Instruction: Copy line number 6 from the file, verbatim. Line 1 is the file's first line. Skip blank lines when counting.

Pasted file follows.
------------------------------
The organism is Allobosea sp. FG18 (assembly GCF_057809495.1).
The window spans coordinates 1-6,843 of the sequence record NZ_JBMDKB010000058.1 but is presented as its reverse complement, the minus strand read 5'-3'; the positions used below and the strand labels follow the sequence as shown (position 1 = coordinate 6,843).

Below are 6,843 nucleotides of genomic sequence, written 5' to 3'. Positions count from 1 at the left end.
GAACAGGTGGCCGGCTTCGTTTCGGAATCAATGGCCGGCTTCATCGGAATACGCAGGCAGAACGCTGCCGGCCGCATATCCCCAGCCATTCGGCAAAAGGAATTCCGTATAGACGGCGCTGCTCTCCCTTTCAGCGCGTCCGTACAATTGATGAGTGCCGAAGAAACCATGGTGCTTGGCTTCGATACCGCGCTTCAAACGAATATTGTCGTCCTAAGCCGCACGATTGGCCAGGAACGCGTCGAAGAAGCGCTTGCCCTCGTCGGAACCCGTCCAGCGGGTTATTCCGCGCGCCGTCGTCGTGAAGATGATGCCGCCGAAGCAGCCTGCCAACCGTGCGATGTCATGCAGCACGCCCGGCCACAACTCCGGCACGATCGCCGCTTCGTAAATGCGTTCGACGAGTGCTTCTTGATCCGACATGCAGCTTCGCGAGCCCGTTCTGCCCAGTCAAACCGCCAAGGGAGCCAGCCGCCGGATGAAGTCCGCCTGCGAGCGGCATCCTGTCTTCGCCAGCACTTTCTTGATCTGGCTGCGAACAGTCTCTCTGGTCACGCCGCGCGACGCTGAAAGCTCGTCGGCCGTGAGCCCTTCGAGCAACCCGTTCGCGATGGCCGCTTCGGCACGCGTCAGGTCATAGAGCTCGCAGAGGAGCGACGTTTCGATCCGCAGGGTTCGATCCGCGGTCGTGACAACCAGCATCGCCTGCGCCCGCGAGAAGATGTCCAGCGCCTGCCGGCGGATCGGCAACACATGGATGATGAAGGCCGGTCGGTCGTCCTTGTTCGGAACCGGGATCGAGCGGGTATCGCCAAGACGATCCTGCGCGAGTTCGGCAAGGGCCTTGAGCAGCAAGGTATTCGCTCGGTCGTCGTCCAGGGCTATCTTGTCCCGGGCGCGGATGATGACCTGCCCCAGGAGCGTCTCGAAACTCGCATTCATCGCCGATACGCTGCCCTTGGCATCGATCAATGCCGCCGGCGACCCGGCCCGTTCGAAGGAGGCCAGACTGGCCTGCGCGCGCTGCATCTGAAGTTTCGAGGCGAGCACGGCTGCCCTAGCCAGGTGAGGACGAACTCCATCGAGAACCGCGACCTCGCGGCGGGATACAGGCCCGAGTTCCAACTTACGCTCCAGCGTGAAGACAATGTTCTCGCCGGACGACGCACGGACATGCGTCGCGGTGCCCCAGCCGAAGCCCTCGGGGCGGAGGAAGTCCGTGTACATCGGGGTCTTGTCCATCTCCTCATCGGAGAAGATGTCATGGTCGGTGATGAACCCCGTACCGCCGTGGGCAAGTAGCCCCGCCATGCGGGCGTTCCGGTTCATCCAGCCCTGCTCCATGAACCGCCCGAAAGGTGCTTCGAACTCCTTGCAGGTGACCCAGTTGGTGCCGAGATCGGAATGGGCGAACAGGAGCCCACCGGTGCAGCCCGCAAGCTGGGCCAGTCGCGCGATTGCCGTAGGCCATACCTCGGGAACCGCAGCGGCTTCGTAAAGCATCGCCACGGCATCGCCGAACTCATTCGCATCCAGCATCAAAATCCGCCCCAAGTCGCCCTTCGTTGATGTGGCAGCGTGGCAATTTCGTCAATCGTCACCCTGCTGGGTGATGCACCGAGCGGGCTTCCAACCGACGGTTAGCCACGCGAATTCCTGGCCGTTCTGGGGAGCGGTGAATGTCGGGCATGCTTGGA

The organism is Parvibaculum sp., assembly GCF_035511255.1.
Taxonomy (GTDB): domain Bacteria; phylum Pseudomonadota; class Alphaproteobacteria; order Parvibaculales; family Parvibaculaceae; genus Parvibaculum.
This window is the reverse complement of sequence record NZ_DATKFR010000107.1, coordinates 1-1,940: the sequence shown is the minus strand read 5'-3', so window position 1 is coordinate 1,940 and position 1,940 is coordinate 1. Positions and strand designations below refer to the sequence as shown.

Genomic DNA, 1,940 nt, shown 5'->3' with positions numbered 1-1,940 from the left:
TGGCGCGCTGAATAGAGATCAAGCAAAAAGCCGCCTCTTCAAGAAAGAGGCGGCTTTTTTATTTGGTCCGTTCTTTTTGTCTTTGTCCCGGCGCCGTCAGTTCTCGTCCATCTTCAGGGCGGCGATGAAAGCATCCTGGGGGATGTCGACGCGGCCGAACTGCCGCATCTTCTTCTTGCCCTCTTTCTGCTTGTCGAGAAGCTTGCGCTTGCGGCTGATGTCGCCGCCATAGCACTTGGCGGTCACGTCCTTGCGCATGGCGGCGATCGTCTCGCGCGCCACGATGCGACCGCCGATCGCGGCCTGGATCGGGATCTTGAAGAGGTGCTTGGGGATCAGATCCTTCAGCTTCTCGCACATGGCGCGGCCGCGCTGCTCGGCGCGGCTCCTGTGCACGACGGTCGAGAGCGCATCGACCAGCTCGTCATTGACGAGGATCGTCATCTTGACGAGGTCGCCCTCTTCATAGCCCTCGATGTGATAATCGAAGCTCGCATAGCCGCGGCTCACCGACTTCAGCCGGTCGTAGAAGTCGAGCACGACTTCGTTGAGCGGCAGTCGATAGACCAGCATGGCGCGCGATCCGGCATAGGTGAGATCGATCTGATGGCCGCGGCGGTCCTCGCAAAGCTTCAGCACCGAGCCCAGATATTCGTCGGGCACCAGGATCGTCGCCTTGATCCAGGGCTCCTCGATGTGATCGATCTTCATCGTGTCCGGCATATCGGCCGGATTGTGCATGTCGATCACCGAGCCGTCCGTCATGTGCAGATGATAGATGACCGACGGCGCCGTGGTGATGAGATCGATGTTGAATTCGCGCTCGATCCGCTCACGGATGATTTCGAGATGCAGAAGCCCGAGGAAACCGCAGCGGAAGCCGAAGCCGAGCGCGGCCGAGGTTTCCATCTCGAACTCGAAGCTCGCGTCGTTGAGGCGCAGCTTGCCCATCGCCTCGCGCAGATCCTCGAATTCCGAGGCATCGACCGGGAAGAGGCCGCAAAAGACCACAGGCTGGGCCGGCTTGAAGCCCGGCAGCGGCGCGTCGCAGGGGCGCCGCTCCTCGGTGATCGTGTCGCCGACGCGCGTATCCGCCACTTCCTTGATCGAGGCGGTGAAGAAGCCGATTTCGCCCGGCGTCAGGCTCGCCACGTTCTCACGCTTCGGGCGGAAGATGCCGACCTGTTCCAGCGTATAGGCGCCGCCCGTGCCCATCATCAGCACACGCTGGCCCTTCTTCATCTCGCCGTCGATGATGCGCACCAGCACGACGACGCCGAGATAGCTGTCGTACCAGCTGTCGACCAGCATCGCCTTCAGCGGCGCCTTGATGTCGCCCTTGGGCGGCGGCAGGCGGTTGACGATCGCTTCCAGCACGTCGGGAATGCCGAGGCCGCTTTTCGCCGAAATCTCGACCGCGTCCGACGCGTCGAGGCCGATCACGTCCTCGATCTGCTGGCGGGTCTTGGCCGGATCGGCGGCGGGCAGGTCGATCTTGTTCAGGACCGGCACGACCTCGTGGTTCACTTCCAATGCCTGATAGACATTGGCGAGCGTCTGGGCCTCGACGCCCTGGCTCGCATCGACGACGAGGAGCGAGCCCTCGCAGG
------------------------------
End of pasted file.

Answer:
Taxonomy (GTDB): domain Bacteria; phylum Pseudomonadota; class Alphaproteobacteria; order Parvibaculales; family Parvibaculaceae; genus Parvibaculum.